What I eat on planes

Posted on July 24th, 2014

This is another one of those posts I do when the questions on a particular topic roll in too thick and fast for me to respond to on an individual basis. Every time I travel somewhere I cop this one: but what do you eat in the air?

Image via Favim.com

Image via Favim.com

I’ve covered off what I eat when I’m travelling, that is, what I eat in foreign countries when I don’t have access to a kitchen and familiar foods.

I’ve also touched on what I eat on the run, including toting my breakfast and lunch to work. But today we’re going to cover air travel in all its hyper-packaged, processed, over-salted glory.

I mostly don’t eat on domestic routes

On short flights I simply don’t eat. Honestly, all of us can survive 1-2 hours without food. Snacking is a confection of the food industry to get us eating more of their food. Up until the 1990s common wisdom was to eat three square meals a day. This is what our bodies are designed to do. They like to rest a good 4-5 hours between meals. But in the early 90s nutritionists modified this to the “5-6 small meals a day” prescription in response to their client’s crazy blood sugar issues (from eating too many sugars and cheap carbs).

My issue with snacking is also this: snack food is mostly crappy. And always so on planes.

Know this:

Because our sense of taste dilutes at altitude, plane food is jammed with extra flavourings and salt.

On international flights

On long flights, or if my transit and flying time is right on a meal time, I will generally pack my own food and eat it at the airport or mid-flight. This is what I do:

  • I use up veggies that will go off in the fridge while I’m away. I chop up red capsicum, beans, snow peas etc and put in a ziplock bag (these can be rinsed out, dried and rolled up taking up less room in my suitcase than a lunchbox). I tend to always have a wedge of avocado or cheese lying around. I put that in the bag, too (I always eat fat Read more

How to plan a great hike

Posted on July 23rd, 2014

It’s kind of funny being asked to explain something that comes as second nature to you. “Um, you just do it,” comes the reply from the nuclear scientist who splits atoms for a living.

Screen Shot 2014-07-23 at 10.04.09 AMBut given I’m so often hike-bragging (hagging?) all over social media under the pretense of encouraging more people to hike on their weekends and vacations (in lieu of shopping), I feel it’s my responsibility to actually break things down for those who are wanting to give it a go, some of you for the first time. Anyone doubting the incredible benefits of hiking it’s worth my flagging:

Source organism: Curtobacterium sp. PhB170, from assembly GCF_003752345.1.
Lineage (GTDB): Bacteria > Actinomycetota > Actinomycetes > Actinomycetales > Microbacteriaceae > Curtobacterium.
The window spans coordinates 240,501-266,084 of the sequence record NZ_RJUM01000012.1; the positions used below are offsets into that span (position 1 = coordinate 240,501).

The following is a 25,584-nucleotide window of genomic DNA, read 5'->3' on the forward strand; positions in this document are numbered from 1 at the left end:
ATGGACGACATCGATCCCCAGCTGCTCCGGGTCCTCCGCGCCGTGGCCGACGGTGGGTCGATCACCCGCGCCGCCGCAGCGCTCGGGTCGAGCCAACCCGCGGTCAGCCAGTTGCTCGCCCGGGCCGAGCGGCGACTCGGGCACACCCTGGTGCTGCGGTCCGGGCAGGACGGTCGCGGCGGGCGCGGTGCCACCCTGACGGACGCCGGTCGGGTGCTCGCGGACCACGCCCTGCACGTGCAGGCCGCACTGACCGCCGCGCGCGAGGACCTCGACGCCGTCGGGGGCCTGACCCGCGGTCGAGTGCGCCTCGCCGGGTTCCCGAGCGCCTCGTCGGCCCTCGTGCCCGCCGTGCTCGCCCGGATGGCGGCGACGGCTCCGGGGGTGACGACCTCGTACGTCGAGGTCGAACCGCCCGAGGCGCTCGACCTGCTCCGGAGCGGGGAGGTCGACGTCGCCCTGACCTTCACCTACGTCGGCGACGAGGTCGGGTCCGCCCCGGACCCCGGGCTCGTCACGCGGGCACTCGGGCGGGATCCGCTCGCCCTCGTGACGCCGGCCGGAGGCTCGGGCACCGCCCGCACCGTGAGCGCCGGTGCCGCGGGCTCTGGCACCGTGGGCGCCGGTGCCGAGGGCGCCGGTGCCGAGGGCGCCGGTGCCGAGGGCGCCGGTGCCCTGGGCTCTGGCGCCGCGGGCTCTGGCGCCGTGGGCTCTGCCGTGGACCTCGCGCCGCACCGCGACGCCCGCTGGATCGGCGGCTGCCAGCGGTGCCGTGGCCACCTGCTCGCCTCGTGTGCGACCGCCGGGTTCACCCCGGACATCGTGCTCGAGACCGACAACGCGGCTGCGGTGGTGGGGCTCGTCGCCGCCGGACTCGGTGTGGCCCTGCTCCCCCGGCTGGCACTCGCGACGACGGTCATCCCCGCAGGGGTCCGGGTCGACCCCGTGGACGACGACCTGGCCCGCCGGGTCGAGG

*Research shows that spending time outdoors increases attention spans and creative problem-solving skills by as much as 50 percent.

* Just one hour of trekking can burn well over 500 calories (if calorie counting is your caper).

* Hiking can lower blood pressure by four to 10 points, and reduce the danger of heart disease, diabetes and strokes for those at high-risk.

* Another study found that long distance hiking trips may improve antioxidative capacity in cancer patients.

* And this bit of boffinism shows that using hiking as an additional therapy can help people with severe depression feel less hopeless, depressed and suicidal.

In a semblance of order, here’s how I do it:

I make it all about the hike.

Some people travel to a city or region for a museum, or the café scene, or for the wineries. From there they experience other things (great food, sights, smells). When you really want to give hiking a go, go to where the best hike is and build in other experiences from there. It’s not a bad formula to adhere to. Great hiking scenery generally attracts great food and culture and other experiences. And like-minded people.

I use hiking as the raison d’etre of my travelling. That and eating.

Research your hike thus:

Google: “Best hikes in [insert name of area]”. If you’re really happy to travel anywhere in the world for a rippin’ hike, check Read more

Being creative can be a lonely path

Posted on July 18th, 2014

I loved reading about this new study into the connection between creativity and mental illness. It effectively found that creativity has little correlation with genius. While there is a connection with a highish IQ  (the “average” creative has an IQ around 120), the real nexus is with a touch of madness. But more specifically (and interestingly), a particular ability to see things others don’t.

Image via Favim.com

Image via Favim.com

The author’s final conclusion on the Thing that denotes creativity is this:

“Creative people are better at recognising relationships, making associations and connections, and seeing things in an original way—seeing things that others cannot see.”

He goes on to say that this ability to see things differently can be a very lonely experience…which, in turn, he feels, explains the mental illness nexus.

A quote from his own writing on the subject:

“When you work at the cutting edge, you are likely to bleed.”

It would appear mad to go to the cutting edge if it were only painful. But here comes my favourite bit, the bit that made me Read more